The New York Times
For almost 40 years, Dr. Anthony S. Fauci has held two jobs. As director of the National Institute of Allergy and Infectious Diseases, he has run one of the country’s premier research institutions. But he has also been an adviser to seven presidents, from Ronald Reagan to, now, Joseph R. Biden Jr., called upon whenever a health crisis looms to brief the administration, address the World Health Organization, testify before Congress or meet with the news media.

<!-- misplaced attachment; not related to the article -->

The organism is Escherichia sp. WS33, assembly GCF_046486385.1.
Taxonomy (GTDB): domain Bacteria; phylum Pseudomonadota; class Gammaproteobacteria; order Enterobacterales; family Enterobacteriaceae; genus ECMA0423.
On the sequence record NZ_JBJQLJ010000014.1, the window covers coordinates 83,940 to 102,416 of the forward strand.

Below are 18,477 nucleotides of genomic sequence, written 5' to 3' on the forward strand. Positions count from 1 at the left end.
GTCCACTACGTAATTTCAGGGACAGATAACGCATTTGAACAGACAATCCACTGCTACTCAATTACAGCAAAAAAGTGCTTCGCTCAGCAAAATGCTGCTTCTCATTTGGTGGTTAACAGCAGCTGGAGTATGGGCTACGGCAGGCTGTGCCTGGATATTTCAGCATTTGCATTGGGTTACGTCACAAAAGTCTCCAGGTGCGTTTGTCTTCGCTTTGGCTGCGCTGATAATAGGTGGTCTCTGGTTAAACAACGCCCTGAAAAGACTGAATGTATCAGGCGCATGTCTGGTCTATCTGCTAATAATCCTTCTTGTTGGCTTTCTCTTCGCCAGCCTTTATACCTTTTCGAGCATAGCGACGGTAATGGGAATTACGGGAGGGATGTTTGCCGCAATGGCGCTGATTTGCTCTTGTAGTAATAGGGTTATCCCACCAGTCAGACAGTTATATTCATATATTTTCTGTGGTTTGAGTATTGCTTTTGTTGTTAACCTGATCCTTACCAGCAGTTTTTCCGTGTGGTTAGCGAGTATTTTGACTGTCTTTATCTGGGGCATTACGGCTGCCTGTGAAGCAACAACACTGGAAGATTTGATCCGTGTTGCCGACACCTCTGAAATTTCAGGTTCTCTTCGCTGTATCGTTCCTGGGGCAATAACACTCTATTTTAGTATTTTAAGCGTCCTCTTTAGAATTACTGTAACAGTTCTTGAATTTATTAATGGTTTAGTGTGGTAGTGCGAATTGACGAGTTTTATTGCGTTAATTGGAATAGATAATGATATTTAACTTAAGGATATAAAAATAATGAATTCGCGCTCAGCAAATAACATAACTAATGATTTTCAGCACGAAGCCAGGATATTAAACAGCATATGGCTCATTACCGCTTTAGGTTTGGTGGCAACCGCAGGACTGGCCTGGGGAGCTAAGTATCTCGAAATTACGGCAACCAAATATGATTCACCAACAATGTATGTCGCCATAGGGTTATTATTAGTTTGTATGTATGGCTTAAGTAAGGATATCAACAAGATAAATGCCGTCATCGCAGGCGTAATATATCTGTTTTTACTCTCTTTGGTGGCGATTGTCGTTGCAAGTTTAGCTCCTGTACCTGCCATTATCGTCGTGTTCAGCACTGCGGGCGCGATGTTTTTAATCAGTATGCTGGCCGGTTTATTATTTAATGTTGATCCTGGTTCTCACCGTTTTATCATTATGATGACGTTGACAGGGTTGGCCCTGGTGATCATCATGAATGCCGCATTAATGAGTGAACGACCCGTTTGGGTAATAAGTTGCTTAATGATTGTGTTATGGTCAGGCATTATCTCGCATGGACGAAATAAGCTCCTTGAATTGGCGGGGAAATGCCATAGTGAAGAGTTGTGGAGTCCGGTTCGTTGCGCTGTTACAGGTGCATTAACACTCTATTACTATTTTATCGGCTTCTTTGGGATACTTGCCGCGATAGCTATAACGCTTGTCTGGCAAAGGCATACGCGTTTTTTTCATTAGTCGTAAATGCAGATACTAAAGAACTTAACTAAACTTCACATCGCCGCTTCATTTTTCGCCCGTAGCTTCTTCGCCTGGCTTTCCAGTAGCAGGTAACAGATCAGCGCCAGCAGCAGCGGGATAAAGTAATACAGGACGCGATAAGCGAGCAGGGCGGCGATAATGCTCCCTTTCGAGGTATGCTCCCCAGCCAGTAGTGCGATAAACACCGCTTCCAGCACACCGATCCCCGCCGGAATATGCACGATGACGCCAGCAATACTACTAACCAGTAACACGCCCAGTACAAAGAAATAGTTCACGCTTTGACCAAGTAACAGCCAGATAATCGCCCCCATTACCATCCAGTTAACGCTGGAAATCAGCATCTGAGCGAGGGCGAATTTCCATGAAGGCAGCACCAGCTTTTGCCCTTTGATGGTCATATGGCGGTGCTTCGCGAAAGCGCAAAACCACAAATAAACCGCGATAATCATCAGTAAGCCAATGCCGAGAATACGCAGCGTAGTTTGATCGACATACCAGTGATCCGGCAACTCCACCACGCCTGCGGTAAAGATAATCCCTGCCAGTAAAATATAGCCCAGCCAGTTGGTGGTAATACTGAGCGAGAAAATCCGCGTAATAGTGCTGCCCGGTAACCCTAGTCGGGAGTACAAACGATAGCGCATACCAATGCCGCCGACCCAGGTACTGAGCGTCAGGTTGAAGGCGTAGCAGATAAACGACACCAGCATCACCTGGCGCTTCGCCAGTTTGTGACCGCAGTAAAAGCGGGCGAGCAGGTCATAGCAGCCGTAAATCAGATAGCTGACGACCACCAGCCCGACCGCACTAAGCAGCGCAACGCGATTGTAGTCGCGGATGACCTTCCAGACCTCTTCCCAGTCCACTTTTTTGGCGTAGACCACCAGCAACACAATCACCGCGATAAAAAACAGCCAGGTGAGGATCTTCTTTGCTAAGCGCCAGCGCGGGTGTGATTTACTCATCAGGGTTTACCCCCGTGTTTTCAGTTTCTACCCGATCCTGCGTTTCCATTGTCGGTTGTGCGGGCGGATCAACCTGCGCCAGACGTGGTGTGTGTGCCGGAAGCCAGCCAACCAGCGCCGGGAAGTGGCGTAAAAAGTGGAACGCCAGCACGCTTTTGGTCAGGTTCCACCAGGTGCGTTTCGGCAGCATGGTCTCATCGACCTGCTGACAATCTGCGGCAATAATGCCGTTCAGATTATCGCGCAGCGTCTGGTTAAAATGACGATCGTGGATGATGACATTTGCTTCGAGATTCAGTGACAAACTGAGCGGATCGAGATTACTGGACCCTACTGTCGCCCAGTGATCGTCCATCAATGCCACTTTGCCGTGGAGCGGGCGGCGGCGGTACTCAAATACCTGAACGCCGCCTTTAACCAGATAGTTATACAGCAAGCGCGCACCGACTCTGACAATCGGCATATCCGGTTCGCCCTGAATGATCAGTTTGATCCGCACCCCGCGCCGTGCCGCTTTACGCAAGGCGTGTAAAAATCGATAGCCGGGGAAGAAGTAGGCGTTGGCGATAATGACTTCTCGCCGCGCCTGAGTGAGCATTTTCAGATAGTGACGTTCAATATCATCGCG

For Dr. Fauci, 80, the past year has stood out like no other. As the coronavirus ravaged the country, Dr. Fauci’s calm counsel and commitment to hard facts endeared him to millions of Americans. But he also became a villain to millions of others. Trump supporters chanted “Fire Fauci,” and the president mused openly about doing so. He was accused of inventing the virus and of being part of a secret cabal with Bill Gates and George Soros to profit from vaccines. His family received death threats. On Jan. 21, appearing in his first press briefing under the Biden administration, Dr. Fauci described the “liberating feeling” of once again being able to “get up here and talk about what you know — what the evidence, what the science is — and know that’s it, let the science speak.”